That's what the Wiki article explains. There is even an animation showing the process. But I still can't quite visualise what is going on.
 
I read somewhere that spiral and vortices are a natural feature of our universe (link to some features below). Galaxies are complicated and come in several shapes. Spherical, spiral, irregular, tubular (images below) As to how they maintain their shape? If that was truly understood there would not be the Kerfuffle regarding flat rotation curves.

Newton does not explain it, Einstein’s GR does not explain it either. Based on the mass we observe (stars, gas) the galaxy should fly apart, there is not enough mass and therefore gravity holding it together.

The outside should be rotating very slowly compared to the inside but it isn’t, the velocity should fall off so the distance velocity relationship should yield a line that falls off also.

It doesn’t, it is more flat, hence flat rotation curve and the need for something there that does not emit or interact with light, Dark matter.


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Elliptical galaxies are the most abundant type of galaxies found in the universe but because of their age and dim qualities, they're frequently outshone by younger, brighter collections of stars.

Elliptical galaxies lack the swirling arms of their more well-known siblings, spiral galaxies. Instead, they bear the rounded shape of an ellipse, a stretched-out circle.


More here: https://www.space.com/22395-elliptical-galaxies.html

I'm under the impression that elliptical galaxies can never ''become'' spiral galaxies. But can spiral galaxies become elliptical ones? It sounds like it can only go one way - spiral to elliptical (but it's not a given). I think this has to do with the fundamental differences of how they're both formed and elliptical galaxies contain less gas and older stars.
 
I read somewhere that spiral and vortices are a natural feature of our universe (link to some features below). Galaxies are complicated and come in several shapes. Spherical, spiral, irregular, tubular (images below) As to how they maintain their shape? If that was truly understood there would not be the Kerfuffle regarding flat rotation curves.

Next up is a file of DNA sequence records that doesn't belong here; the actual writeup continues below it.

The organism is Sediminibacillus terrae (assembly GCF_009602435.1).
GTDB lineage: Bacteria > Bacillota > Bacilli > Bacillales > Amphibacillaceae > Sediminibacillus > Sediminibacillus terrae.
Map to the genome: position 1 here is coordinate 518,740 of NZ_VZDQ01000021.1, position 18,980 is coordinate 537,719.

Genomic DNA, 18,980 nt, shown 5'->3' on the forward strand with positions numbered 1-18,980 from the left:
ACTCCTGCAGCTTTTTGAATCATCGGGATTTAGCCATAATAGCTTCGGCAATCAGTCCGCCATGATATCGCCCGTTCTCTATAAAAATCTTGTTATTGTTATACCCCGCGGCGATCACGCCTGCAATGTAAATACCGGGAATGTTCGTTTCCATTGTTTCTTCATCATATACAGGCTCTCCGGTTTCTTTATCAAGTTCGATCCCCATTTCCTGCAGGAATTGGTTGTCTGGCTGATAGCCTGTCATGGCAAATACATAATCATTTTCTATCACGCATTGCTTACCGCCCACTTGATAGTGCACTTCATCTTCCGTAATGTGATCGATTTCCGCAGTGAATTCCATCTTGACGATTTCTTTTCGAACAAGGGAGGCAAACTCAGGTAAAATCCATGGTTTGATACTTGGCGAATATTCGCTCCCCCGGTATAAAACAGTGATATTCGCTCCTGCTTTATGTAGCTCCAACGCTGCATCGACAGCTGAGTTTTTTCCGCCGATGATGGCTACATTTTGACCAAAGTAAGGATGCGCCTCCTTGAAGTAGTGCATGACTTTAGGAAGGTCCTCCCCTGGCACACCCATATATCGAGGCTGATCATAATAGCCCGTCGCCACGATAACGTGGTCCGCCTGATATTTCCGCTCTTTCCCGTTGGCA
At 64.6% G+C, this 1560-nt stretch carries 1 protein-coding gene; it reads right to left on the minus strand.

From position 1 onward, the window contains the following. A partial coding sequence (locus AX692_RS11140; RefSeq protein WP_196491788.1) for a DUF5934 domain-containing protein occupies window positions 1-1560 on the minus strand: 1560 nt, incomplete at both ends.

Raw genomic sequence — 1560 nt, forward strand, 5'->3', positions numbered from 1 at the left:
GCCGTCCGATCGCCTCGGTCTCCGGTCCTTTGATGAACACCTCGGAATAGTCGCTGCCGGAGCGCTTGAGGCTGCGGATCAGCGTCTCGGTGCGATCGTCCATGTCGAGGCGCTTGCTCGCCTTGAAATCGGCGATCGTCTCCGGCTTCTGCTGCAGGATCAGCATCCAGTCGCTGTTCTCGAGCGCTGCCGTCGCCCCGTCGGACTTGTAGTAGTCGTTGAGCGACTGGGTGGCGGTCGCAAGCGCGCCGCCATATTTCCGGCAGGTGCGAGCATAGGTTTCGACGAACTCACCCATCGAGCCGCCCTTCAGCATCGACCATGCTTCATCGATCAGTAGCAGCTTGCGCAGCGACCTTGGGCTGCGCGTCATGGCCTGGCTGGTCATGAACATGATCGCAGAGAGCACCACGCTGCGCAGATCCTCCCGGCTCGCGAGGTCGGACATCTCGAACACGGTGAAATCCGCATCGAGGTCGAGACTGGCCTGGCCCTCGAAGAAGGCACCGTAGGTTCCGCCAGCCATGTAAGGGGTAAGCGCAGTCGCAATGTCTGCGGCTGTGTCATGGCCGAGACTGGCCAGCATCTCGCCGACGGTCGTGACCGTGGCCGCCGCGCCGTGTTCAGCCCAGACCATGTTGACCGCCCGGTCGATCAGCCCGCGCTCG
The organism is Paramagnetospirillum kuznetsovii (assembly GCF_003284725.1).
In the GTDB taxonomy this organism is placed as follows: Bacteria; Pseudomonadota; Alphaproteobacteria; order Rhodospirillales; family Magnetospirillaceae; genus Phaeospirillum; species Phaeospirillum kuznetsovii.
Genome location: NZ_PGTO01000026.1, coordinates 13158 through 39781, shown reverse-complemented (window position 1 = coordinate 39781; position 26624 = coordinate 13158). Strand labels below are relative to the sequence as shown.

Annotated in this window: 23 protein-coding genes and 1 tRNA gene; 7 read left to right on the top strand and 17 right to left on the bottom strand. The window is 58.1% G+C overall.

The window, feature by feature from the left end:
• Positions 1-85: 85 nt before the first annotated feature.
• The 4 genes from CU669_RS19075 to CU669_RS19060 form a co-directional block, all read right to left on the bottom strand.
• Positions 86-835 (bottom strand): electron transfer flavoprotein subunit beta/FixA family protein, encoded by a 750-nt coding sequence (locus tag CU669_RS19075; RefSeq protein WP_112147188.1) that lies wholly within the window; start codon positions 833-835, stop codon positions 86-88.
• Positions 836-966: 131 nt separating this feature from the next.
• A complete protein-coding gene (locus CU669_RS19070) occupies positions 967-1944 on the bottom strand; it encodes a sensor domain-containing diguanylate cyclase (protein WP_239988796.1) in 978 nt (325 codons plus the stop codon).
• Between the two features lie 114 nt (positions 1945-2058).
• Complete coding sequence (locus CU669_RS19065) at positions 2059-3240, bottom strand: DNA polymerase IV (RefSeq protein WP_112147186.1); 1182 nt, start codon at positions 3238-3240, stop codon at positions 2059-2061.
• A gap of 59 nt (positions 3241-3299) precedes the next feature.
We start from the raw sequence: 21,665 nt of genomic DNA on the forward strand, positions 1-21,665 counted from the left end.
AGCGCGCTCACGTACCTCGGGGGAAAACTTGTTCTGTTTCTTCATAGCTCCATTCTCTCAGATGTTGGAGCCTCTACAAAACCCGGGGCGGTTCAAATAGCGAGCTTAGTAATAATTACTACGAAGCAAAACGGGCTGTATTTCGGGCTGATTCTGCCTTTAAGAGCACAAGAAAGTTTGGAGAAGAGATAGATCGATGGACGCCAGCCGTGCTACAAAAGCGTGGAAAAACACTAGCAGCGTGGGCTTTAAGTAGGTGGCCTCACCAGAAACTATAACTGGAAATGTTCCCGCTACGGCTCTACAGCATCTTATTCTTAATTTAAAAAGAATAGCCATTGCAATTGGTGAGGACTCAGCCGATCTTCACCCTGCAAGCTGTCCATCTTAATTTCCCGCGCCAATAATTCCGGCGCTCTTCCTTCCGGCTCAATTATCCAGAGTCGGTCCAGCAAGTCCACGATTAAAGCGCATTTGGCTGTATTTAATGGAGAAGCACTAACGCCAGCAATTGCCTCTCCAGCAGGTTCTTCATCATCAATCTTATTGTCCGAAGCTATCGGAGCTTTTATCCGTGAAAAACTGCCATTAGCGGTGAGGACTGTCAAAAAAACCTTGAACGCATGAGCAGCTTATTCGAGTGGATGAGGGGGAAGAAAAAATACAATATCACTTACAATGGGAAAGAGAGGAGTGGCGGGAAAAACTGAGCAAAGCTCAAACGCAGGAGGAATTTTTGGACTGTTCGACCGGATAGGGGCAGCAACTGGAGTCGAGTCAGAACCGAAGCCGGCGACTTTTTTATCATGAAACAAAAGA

Newton does not explain it, Einstein’s GR does not explain it either. Based on the mass we observe (stars, gas) the galaxy should fly apart, there is not enough mass and therefore gravity holding it together.

The outside should be rotating very slowly compared to the inside but it isn’t, the velocity should fall off so the distance velocity relationship should yield a line that falls off also.

It doesn’t, it is more flat, hence flat rotation curve and the need for something there that does not emit or interact with light, Dark matter.


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I don't think much of the link. For a start, a helix is quite different from a spiral, yet the article treats the two as if they are the same.
 
I don't think much of the link. For a start, a helix is quite different from a spiral, yet the article treats the two as if they are the same.
That is only a small part of my post. I googled "spirals occur naturally in the universe," that is what I got.
There will be better links, the point is they do occur.
The focus was the shape and dynamics that is not yet explained.
Galaxy evolution is pretty complicated and whatever models they had are not explaining these early ones.